HOUSTON, Texas (KTRK) -- One of Houston's biggest attractions to out-of-staters is the continuous new construction and communities that keep growing every year.
From plazas to river walks and office buildings, Houston upholds its reputation of being a city full of opportunities--and traffic.
With new construction comes more people and more people means more traffic.
The Houston Chronicle reports that Texas Department of Transportation construction spending expects to top $2.2 billion for the Houston region for fiscal 2022-- which is almost double the 2021 total.
James Koch, director of transportation planning and development for TxDOT in Houston, said that the projects funding are spread across the region.
"(2022) is going to be a very big year for our region, for the contractors and whatnot," Koch told the Houston-Galveston Council's transportation advisory committee on Dec. 9. "You will see a lot of barrels and cones out."
As first reported by the Houston Chronicle, various other projects are also planned around the area including:
- Widening Texas 99, the free portion of the Grand Parkway in Fort Bend County, from FM 1093 to Harris County, at an estimated cost of $59 million.
- Widening FM 723 in Fort Bend County from the Brazos River to FM 1093.
- Constructing the first 2.2 miles of a planned Texas 35 rebuild to connect into Spur 5 near the University of Houston, at an expected cost of $77 million.
- Widening Texas 105 between Loop 336 in Conroe and FM 1484 for an estimated $78.4 million.
New bridges across Texas 288 are set to break ground to give more of a freeway-like form. TxDOT has built up $135.6 million worth of work on overpasses in Brazoria County and plan on widening Texas 36 which is expected to cost $70.9 million.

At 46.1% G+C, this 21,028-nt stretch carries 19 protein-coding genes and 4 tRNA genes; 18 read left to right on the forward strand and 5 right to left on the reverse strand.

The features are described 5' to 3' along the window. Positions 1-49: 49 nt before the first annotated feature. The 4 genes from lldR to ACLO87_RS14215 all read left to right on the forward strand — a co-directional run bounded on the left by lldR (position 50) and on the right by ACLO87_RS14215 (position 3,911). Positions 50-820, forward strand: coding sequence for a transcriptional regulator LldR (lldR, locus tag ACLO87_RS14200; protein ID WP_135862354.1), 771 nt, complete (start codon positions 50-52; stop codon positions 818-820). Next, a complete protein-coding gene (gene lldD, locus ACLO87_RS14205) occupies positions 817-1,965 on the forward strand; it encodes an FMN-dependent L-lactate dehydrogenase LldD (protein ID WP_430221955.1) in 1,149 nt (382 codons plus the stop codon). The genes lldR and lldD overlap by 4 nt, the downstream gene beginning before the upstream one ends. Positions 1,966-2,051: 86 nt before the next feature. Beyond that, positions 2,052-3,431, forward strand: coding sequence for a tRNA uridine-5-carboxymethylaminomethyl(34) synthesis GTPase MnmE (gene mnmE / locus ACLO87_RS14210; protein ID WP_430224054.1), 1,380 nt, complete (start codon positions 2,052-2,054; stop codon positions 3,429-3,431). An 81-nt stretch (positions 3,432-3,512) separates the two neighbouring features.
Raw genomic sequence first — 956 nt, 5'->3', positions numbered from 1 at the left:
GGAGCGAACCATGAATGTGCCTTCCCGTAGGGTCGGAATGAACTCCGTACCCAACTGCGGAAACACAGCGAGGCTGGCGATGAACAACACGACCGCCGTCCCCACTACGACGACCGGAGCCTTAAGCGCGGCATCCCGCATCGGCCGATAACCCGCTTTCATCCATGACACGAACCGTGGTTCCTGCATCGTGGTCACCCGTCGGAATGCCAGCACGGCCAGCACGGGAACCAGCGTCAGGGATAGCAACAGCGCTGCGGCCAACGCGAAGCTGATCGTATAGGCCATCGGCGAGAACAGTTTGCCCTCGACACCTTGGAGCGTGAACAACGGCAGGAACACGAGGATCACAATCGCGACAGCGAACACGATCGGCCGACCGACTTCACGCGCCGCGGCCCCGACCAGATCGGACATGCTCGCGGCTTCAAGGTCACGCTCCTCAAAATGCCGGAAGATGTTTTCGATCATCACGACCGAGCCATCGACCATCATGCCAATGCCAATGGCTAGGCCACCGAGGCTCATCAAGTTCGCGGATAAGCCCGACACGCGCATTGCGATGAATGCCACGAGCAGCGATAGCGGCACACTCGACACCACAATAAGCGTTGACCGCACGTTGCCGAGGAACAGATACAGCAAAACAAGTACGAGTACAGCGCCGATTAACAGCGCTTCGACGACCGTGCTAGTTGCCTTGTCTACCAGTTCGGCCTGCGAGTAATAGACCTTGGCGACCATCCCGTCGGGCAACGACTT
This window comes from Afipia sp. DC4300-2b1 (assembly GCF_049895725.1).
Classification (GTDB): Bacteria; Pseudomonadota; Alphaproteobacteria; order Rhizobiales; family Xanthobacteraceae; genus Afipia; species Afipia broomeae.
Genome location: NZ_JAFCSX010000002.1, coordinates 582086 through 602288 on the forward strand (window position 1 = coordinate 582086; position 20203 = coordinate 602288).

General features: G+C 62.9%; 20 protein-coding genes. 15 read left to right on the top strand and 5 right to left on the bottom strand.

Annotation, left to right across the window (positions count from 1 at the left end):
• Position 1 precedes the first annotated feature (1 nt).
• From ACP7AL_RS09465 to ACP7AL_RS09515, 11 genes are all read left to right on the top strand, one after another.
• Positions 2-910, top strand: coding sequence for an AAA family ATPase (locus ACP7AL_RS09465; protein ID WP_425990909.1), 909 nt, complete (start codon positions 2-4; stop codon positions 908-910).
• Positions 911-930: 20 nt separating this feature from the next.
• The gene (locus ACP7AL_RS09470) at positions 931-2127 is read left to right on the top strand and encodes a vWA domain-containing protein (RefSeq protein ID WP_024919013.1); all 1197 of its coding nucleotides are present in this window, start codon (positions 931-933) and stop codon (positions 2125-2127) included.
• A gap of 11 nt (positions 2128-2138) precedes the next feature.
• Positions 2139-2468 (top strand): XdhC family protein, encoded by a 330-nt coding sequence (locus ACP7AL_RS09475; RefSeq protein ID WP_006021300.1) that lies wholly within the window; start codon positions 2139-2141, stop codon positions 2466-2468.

Metropolitan Transit Authority will continue smaller improvements including Westheimer within and outside Loop 610, making bus shelters assessible and working on targeted street repairs.
The Galleria has seen months of re-construction on Interstate 69 and Loop 610 which will not be ending anytime soon as crews prepare to demolish the main lanes of Loop 610 in the next upcoming weeks.
The construction doesn't end there. I-10 from Brookshire to Sealy and I-45 south toward Galveston from League City will be widening in 2022 as well.
The city's growth over the past 20 years has led to constant construction, and it doesn't seem to be ending anytime soon.
A combined $19.88 billion from state officials have shifted from other state accounts targeted to relieve traffic without tolls.
Voters approved for $7.5 billion in new projects and upgrades in 2019 for the Metro just weeks before the pandemic hit and changed commuting patterns worldwide. A busway along I-10 is planned as a potential station and route in the next two to three months which will allow transit officials to receive federal transit money by mid-2022 as they continue to design.
This project will be seen from downtown west into Uptown for the linchpin in Metro's expansion of rapid transit, the lanes connect downtown to the Northwest Transit Center at I-10 and Loop 610, a major stop for park and buses.
Officials said they hope to begin construction by late 2023 and start service in 2027.
Inner Katy is expected to see a 25-mile BRT line from the Tidwell Transit Center north of Kashmere Gardens, south through Fifth Ward and the Eastside. The line turns west through Third Ward and Midtown and through Greenway Plaza and south of Uptown connecting to the Silver Line in Post Oak.
The University Corridor will connect to the Westchase Park and Ride near Westpark and Beltway 8, eventually.
Expected to be built in five phases, it is the largest rapid route Metro is planning across 19 Houston area zip codes. Construction of the line will not begin until 2025, though Metro officials said multiple of public meetings will be held as the project proceeds, some early ones likely in 2022.